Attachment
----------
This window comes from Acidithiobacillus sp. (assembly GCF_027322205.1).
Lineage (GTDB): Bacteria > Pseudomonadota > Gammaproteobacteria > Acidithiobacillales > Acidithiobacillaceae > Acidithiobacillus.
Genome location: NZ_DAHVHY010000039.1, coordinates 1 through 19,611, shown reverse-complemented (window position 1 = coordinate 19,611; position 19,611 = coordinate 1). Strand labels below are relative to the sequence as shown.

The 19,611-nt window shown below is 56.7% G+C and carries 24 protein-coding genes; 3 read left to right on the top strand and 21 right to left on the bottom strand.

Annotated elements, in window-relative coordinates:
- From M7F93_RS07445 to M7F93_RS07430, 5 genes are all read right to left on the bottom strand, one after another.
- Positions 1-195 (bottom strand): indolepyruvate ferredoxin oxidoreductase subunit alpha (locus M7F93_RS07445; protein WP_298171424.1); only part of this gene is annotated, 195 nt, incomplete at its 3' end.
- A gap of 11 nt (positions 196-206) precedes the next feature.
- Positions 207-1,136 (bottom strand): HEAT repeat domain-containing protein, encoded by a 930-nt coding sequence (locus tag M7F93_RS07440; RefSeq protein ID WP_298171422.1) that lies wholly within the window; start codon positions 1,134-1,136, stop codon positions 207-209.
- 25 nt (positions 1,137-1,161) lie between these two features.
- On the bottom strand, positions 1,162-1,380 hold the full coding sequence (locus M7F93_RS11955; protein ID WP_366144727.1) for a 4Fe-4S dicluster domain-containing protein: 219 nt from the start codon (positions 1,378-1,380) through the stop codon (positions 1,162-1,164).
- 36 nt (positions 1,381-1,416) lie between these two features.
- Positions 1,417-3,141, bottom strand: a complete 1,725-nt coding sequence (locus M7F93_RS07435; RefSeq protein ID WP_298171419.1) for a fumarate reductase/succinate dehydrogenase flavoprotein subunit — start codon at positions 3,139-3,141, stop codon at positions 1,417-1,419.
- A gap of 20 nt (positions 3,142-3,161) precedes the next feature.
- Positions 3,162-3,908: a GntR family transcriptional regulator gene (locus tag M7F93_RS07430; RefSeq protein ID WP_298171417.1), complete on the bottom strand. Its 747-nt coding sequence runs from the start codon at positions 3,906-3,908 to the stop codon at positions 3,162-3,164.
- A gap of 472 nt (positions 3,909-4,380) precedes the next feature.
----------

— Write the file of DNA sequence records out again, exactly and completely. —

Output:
This window comes from Acidithiobacillus sp. (assembly GCF_027322205.1).
Lineage (GTDB): Bacteria > Pseudomonadota > Gammaproteobacteria > Acidithiobacillales > Acidithiobacillaceae > Acidithiobacillus.
Genome location: NZ_DAHVHY010000039.1, coordinates 1 through 19,611, shown reverse-complemented (window position 1 = coordinate 19,611; position 19,611 = coordinate 1). Strand labels below are relative to the sequence as shown.

The 19,611-nt window shown below is 56.7% G+C and carries 24 protein-coding genes; 3 read left to right on the top strand and 21 right to left on the bottom strand.

Annotated elements, in window-relative coordinates:
- From M7F93_RS07445 to M7F93_RS07430, 5 genes are all read right to left on the bottom strand, one after another.
- Positions 1-195 (bottom strand): indolepyruvate ferredoxin oxidoreductase subunit alpha (locus M7F93_RS07445; protein WP_298171424.1); only part of this gene is annotated, 195 nt, incomplete at its 3' end.
- A gap of 11 nt (positions 196-206) precedes the next feature.
- Positions 207-1,136 (bottom strand): HEAT repeat domain-containing protein, encoded by a 930-nt coding sequence (locus tag M7F93_RS07440; RefSeq protein ID WP_298171422.1) that lies wholly within the window; start codon positions 1,134-1,136, stop codon positions 207-209.
- 25 nt (positions 1,137-1,161) lie between these two features.
- On the bottom strand, positions 1,162-1,380 hold the full coding sequence (locus M7F93_RS11955; protein ID WP_366144727.1) for a 4Fe-4S dicluster domain-containing protein: 219 nt from the start codon (positions 1,378-1,380) through the stop codon (positions 1,162-1,164).
- 36 nt (positions 1,381-1,416) lie between these two features.
- Positions 1,417-3,141, bottom strand: a complete 1,725-nt coding sequence (locus M7F93_RS07435; RefSeq protein ID WP_298171419.1) for a fumarate reductase/succinate dehydrogenase flavoprotein subunit — start codon at positions 3,139-3,141, stop codon at positions 1,417-1,419.
- A gap of 20 nt (positions 3,142-3,161) precedes the next feature.
- Positions 3,162-3,908: a GntR family transcriptional regulator gene (locus tag M7F93_RS07430; RefSeq protein ID WP_298171417.1), complete on the bottom strand. Its 747-nt coding sequence runs from the start codon at positions 3,906-3,908 to the stop codon at positions 3,162-3,164.
- A gap of 472 nt (positions 3,909-4,380) precedes the next feature.